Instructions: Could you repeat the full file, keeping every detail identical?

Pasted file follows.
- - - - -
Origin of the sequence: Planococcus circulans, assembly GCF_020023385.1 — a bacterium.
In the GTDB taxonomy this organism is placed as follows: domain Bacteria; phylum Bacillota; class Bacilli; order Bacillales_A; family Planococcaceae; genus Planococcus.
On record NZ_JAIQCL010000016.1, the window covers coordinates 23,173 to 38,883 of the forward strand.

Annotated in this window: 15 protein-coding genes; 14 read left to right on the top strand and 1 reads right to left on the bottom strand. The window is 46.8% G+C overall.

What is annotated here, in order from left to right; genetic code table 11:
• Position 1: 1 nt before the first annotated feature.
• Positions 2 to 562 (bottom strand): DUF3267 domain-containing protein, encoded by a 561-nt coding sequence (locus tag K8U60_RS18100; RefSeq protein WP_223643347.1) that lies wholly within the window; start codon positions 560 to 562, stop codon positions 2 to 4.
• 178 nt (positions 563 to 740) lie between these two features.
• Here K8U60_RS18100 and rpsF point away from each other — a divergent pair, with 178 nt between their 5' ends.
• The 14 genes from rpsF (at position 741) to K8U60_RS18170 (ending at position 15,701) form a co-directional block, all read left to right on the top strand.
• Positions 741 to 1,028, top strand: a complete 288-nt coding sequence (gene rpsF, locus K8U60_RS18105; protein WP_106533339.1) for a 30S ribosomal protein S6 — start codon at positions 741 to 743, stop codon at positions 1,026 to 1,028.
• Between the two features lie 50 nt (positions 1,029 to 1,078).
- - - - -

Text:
Origin of the sequence: Planococcus circulans, assembly GCF_020023385.1 — a bacterium.
In the GTDB taxonomy this organism is placed as follows: domain Bacteria; phylum Bacillota; class Bacilli; order Bacillales_A; family Planococcaceae; genus Planococcus.
On record NZ_JAIQCL010000016.1, the window covers coordinates 23,173 to 38,883 of the forward strand.

Annotated in this window: 15 protein-coding genes; 14 read left to right on the top strand and 1 reads right to left on the bottom strand. The window is 46.8% G+C overall.

What is annotated here, in order from left to right; genetic code table 11:
• Position 1: 1 nt before the first annotated feature.
• Positions 2 to 562 (bottom strand): DUF3267 domain-containing protein, encoded by a 561-nt coding sequence (locus tag K8U60_RS18100; RefSeq protein WP_223643347.1) that lies wholly within the window; start codon positions 560 to 562, stop codon positions 2 to 4.
• 178 nt (positions 563 to 740) lie between these two features.
• Here K8U60_RS18100 and rpsF point away from each other — a divergent pair, with 178 nt between their 5' ends.
• The 14 genes from rpsF (at position 741) to K8U60_RS18170 (ending at position 15,701) form a co-directional block, all read left to right on the top strand.
• Positions 741 to 1,028, top strand: a complete 288-nt coding sequence (gene rpsF, locus K8U60_RS18105; protein WP_106533339.1) for a 30S ribosomal protein S6 — start codon at positions 741 to 743, stop codon at positions 1,026 to 1,028.
• Between the two features lie 50 nt (positions 1,029 to 1,078).